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Verb Classes

From:Joe Mondello <rugpretzel@...>
Date:Monday, June 12, 2000, 19:48
In a message dated 6/12/00 3:39:49 AM Eastern Daylight Time, steven@OLYWA.NET

> Comments are interspersed between lines of original message. > > > 1. Verbs of physical movement, e.g. going (somewhere), fleeing, > approaching, > > etc. > > 2. Verbs of movement. This includes volitional actions such as picking > > something up, as well as non-volitional actions such as water flowing. > > 3. Spoken actions. Included are begging, offering, speaking, persuading, > > etc. a word such as 'persuade', however, could function in a different > class > > depending on case. if someone used their feminine charms to persuade > > someone, then the verb would probably be used with the 2nd class. > > 4. Mental actions. Thinking, believing, analysing, remembering, etc. > > 5. so-called "change" actions. at first, this applied only to actions in > > which the subject underwent some sort of major change, such as dying, > aging, > > growing, freezing, rusting, etc. > > 6. "Emotional actions". loving, hoping (although in certain situations, > > hoping could be considered a mental action), crying, smiling, laughing > > (although these are physical actions as well as emotional actions, to > > classify them as such would indicate that they weren't heartfelt.) > > 7. "Stative" verbs. sitting, owning, tasting/smelling like something. > many > > mental actions can also be categorized as stative with varying meaning, > for > > example, if one was said to love someone using the "stative" class > marker, > > that love would have to be an essential part of someone's character. > > 8. "Sensory" verbs. smelling, feeling, hearing, etc. > > Overall, I like this scheme. There are some things I question. > > Class 6: "emotional actions" Some of these just aren't actions (hope, > hate, etc.). Some of these are just actions (smile, cry, etc.). A > speaker can't always tell whether actions such as the latter are heartfelt; > quite a few people get better at faking such responses as they get older, > and then of course, you've got the people who either are actors or should > have been. I think the speakers of your language would have to be > excellent at discerning sincerity for the contrast between smile-6 and > smile-1 to be useful. I'd just put cry, laugh, etc. in class 1, and call > class 6 "emotions." >
One could categorize laughing, crying, etc. into class 2 (I assume you meant class 2, not class 1), but i think it would reflect a rather cynical attitude towards the laugher/cryer/etc. Thanks to the flexibility of the system, both these options are possible, but had I a conculture to go along with the language, I would probably make putting such actions in class 2 an insult. Also, there are situations in which one would want to use such "emotional actions" with class 2, for example, when cutting onions, crying would be a mere physical action.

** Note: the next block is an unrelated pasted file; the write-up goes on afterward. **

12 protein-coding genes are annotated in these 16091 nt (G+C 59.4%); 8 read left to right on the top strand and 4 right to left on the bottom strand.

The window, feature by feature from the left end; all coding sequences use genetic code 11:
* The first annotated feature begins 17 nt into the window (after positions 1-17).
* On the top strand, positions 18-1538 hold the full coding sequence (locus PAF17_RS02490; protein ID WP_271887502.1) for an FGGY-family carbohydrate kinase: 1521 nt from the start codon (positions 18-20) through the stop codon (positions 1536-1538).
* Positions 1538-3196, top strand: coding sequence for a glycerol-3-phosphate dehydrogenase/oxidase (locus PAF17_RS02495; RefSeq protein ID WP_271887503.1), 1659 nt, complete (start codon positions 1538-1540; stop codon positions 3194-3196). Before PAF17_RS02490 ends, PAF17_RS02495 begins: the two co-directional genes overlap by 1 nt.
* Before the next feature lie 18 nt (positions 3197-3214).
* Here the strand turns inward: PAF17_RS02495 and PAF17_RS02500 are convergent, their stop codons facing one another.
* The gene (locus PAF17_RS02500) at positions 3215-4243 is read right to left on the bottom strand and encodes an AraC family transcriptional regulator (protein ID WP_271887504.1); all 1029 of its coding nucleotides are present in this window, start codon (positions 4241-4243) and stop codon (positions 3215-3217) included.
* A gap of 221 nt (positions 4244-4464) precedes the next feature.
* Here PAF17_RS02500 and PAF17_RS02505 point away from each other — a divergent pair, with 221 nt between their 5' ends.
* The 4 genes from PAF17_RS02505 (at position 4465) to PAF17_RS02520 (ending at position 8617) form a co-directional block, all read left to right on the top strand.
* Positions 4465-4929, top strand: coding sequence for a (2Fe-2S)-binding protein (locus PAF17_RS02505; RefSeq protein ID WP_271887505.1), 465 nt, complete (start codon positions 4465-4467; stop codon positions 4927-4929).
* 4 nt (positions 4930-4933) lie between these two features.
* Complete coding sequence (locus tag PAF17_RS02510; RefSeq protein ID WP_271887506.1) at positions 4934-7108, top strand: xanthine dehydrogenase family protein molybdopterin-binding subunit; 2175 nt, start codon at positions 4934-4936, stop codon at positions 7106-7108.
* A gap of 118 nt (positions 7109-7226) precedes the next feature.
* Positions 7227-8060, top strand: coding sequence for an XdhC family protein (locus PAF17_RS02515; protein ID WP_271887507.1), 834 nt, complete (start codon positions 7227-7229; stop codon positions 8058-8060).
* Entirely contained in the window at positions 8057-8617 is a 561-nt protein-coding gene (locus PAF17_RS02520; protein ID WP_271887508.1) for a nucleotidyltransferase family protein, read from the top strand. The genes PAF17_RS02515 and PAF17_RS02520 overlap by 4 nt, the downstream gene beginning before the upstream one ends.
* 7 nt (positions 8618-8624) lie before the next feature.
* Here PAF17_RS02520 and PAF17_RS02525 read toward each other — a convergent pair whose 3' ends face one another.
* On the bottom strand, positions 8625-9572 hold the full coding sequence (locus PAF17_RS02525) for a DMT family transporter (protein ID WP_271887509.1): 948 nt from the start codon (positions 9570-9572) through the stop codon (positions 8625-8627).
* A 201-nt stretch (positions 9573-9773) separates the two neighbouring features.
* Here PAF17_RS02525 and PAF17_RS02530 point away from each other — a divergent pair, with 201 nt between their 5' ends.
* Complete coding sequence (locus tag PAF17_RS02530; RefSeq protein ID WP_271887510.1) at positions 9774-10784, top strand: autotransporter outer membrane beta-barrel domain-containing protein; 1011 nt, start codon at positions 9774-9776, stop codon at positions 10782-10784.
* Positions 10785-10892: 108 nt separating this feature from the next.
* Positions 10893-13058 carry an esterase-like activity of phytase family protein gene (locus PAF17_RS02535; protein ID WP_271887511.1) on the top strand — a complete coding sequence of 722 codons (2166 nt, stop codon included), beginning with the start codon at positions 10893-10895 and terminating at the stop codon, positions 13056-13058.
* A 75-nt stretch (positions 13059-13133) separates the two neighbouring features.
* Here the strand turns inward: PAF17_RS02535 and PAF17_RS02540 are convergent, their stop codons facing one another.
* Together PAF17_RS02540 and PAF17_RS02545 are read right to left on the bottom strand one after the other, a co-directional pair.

> Class 1 comprises at least two kinds of verb: intransitive verbs of > volitional motion (go) and transitive verbs of volitional motion (flee, > approach). > > Class 2 comprises at least two kinds of verb: transitive verbs of > volitional action, and intransitive verbs of non-volitional motion. > > Do you want to be consistent about the distinction between volitional and > non-volitional? If so, maybe you should separate the kinds of verbs > you've got in class 2. > > If you're making distinctions between verbs of motion and other verbs on
> hand, and verbs that stand for volitional actions on one hand and > non-volitional actions on the other, what you've got is four classes. Let > me substitute the word "travel" for "motion," since most actions involve a > motion of some kind or other, but so-called "verbs of motion" usually refer > to verbs that imply a trajectory of some kind: > > travel/volitional: flee, run, roll, go, approach, turn (change
> travel/non-volitional: flow, fall, roll, go, approach, turn (change > direction) > non-travel/volitional: write, pick up, file, penetrate, mark, turn > (rotate) > non-travel/non-volitional: sneeze, cough, penetrate, mark, turn (rotate) > > Yes, a number of verbs will fall into more than one class, but this is NOT
> defect in your scheme. In fact, if enough verbs fall into more than one > class, your scheme could serve as a way of semantically cross-referencing > the subject of the verb, at least some of the time. (Maybe not in > sentences like "Wally hit John," but probably in sentences like "Wally ate > the pineapple.") > > Be on the lookout for verbs that are only non-volitional in English, but > that could be volitional and non-volitional in your language. e.g.
> a volitional/non-volitional contrast in the inflections, one verb could
> "fall" with one ending and "drop to the ground" with another.
kolax sr~ (non-volitional, 1.movement) -to fall kolex sr~ (volitional, 1.movement) -to jump down/off kolax wam (non-volitional, 2.action) -to drop (non-volitional) kolex wam (volitional, 2.action) -to drop (volitional)
> > Class 5: Is dying an action in the same sense that writing is? I'd
> these processes, but I defer to the judgment of semantics experts on that > one. BTW, your class 5 verbs could fall into the
> class I just described.